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So someone translated Alice in Wonderland into ancient Gothic . . .

Last posted Jul 30, 2015 at 12:33PM EDT. Added Jul 23, 2015 at 04:12PM EDT
5 posts from 4 users

Seriously, this is what the cover looks like:

From the publisher:

Gothic (Gutiska razda or Gutrazda) was a continental Germanic language spoken by the Visigoths and Ostrogoths in many areas (most notably Spain and Italy) throughout antiquity and the early Middle Ages; while Gothic appears to have become functionally extinct sometime in the eighth century, some form of the language may have continued to be spoken in the Crimea until the sixteenth or seventeenth century. The Gothic Bible, translated from a lost Greek exemplar sometime ca. 360 CE by the Gothic bishop Wulfila, represents the earliest substantive text in any Germanic language.
[. . .]
Why translate “Alice’s Adventures in Wonderland” into such an ancient and idiosyncratic language? In part, because Alice--itself a textbook of idiosyncrasies--lends itself well to linguistic flights of fancy, and in part because the dearth of available Gothic reading material has occasioned the production of new literature in this important East Germanic language. “Aþalhaids” is to date the longest text written in Gothic in more than a thousand years.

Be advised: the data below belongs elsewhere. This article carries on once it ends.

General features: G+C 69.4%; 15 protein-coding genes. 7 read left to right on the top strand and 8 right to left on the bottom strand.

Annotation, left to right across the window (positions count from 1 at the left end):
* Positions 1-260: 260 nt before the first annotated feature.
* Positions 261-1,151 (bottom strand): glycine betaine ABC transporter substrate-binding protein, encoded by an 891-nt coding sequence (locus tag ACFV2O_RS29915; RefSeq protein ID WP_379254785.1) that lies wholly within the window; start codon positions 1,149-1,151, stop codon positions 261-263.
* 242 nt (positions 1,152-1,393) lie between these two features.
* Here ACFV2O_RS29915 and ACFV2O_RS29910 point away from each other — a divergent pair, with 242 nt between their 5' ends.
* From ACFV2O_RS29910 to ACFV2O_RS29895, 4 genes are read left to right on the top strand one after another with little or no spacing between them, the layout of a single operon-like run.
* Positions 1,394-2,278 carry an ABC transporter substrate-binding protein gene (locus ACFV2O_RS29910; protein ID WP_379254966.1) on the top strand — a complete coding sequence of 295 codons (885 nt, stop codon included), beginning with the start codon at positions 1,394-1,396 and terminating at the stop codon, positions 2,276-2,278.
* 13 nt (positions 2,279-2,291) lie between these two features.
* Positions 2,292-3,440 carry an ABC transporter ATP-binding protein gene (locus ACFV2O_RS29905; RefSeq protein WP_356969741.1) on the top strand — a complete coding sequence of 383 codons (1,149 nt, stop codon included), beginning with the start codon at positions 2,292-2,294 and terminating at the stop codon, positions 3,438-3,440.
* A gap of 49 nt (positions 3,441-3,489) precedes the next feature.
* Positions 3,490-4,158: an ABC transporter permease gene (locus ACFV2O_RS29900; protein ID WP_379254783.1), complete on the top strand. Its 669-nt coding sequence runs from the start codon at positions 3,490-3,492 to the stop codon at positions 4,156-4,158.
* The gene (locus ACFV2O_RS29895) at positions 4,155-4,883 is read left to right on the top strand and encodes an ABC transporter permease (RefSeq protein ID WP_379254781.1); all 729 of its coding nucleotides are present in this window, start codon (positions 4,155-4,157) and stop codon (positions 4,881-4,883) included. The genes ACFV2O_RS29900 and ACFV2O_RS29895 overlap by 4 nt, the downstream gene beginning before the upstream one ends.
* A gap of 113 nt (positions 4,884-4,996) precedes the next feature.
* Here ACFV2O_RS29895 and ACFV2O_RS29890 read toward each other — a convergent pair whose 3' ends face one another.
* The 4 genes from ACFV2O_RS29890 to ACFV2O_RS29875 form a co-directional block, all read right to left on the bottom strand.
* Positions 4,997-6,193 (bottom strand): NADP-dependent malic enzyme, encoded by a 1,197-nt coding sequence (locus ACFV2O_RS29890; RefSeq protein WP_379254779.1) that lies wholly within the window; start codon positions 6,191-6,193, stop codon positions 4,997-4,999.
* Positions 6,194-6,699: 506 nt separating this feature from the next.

Don't ask me how I stumbled over this thing. Needless to say, my web surfing away from KYM takes me to some extremely nerdy places. I figured there ought to be some people here who would appreciate seeing a beloved children's story translated into a dead Germanic language, originally spoken by some of the people who sacked Rome.

The whole thing looks pretty neat. Even the freaking masthead is written in Gothic, and it has an introduction that gives the basic history of the language.

Also, for reference, the "þ" symbol is called a thorn, and is pronounced like the digraph "th."

Last edited Jul 23, 2015 at 04:14PM EDT

After about ten seconds of searching:

Only a few documents in Gothic survive – not enough to completely reconstruct the language.

So yeah, they probably took some… liberties. And indeed, after ten more seconds…

About 40% of Gothic is attested, 60% is unattested, but it can be reconstructed via Proto-Germanic words. Gothic does have many words, including many neologisms created in the Gothic Wikipedia, which I am apart of.

@Sir Lurkmoore

Probably the book will be of interest to students and scholars of the language, who have a small but definite presence in the larger field of ancient languages. The sorts of people who study these things take a special joy in the languages themselves, and so the lack of material can become a problem. So the audience is small, but present.

Also, the publisher specializes in books written in rare languages, like Cornish and Volapük. So if anyone can find an audience, it's them.


Well, I'm no Gothic scholar so I can't say for sure how effectively the language was reconstructed, but according to the bit of the book's introduction I saw on the Amazon preview, the language is based on that Gothic translation of the Bible mentioned in the block quote.

Furthermore, for this sort of thing the editing process usually involves sending a version of the MS to a language expert – some sort of linguist or philologist – to check the translation. So probably it isn't as slapdash as that Facebook post suggests.


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